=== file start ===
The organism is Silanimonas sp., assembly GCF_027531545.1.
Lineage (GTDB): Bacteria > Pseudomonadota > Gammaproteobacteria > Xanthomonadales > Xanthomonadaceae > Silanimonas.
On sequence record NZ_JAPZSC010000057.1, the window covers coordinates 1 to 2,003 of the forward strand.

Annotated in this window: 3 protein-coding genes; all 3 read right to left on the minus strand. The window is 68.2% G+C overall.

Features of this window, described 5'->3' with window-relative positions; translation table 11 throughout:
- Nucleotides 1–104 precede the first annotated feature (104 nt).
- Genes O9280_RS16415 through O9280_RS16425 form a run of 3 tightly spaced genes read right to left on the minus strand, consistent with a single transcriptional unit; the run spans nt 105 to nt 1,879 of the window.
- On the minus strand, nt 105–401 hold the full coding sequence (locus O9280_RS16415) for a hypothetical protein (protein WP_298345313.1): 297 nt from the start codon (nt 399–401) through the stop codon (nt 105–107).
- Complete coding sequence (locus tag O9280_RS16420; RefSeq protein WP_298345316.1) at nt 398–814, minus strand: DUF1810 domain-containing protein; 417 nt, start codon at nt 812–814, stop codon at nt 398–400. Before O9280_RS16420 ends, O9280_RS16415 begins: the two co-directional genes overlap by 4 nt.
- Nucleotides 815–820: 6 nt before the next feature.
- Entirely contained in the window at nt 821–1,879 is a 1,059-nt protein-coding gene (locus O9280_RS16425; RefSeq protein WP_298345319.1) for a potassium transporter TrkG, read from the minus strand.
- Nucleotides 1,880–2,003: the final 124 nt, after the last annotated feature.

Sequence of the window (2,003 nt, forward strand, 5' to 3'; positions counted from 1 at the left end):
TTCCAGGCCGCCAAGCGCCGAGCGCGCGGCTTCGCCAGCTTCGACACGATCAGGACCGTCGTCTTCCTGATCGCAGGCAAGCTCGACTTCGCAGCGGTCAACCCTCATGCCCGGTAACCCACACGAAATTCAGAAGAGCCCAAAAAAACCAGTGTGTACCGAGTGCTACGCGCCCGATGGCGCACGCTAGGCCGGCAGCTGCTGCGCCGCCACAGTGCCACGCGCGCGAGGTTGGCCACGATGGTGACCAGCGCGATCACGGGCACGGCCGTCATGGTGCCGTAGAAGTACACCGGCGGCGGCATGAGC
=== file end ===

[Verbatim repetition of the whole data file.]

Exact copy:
The organism is Silanimonas sp., assembly GCF_027531545.1.
Lineage (GTDB): Bacteria > Pseudomonadota > Gammaproteobacteria > Xanthomonadales > Xanthomonadaceae > Silanimonas.
On sequence record NZ_JAPZSC010000057.1, the window covers coordinates 1 to 2,003 of the forward strand.

Annotated in this window: 3 protein-coding genes; all 3 read right to left on the minus strand. The window is 68.2% G+C overall.

Features of this window, described 5'->3' with window-relative positions; translation table 11 throughout:
- Nucleotides 1–104 precede the first annotated feature (104 nt).
- Genes O9280_RS16415 through O9280_RS16425 form a run of 3 tightly spaced genes read right to left on the minus strand, consistent with a single transcriptional unit; the run spans nt 105 to nt 1,879 of the window.
- On the minus strand, nt 105–401 hold the full coding sequence (locus O9280_RS16415) for a hypothetical protein (protein WP_298345313.1): 297 nt from the start codon (nt 399–401) through the stop codon (nt 105–107).
- Complete coding sequence (locus tag O9280_RS16420; RefSeq protein WP_298345316.1) at nt 398–814, minus strand: DUF1810 domain-containing protein; 417 nt, start codon at nt 812–814, stop codon at nt 398–400. Before O9280_RS16420 ends, O9280_RS16415 begins: the two co-directional genes overlap by 4 nt.
- Nucleotides 815–820: 6 nt before the next feature.
- Entirely contained in the window at nt 821–1,879 is a 1,059-nt protein-coding gene (locus O9280_RS16425; RefSeq protein WP_298345319.1) for a potassium transporter TrkG, read from the minus strand.
- Nucleotides 1,880–2,003: the final 124 nt, after the last annotated feature.

Sequence of the window (2,003 nt, forward strand, 5' to 3'; positions counted from 1 at the left end):
TTCCAGGCCGCCAAGCGCCGAGCGCGCGGCTTCGCCAGCTTCGACACGATCAGGACCGTCGTCTTCCTGATCGCAGGCAAGCTCGACTTCGCAGCGGTCAACCCTCATGCCCGGTAACCCACACGAAATTCAGAAGAGCCCAAAAAAACCAGTGTGTACCGAGTGCTACGCGCCCGATGGCGCACGCTAGGCCGGCAGCTGCTGCGCCGCCACAGTGCCACGCGCGCGAGGTTGGCCACGATGGTGACCAGCGCGATCACGGGCACGGCCGTCATGGTGCCGTAGAAGTACACCGGCGGCGGCATGAGC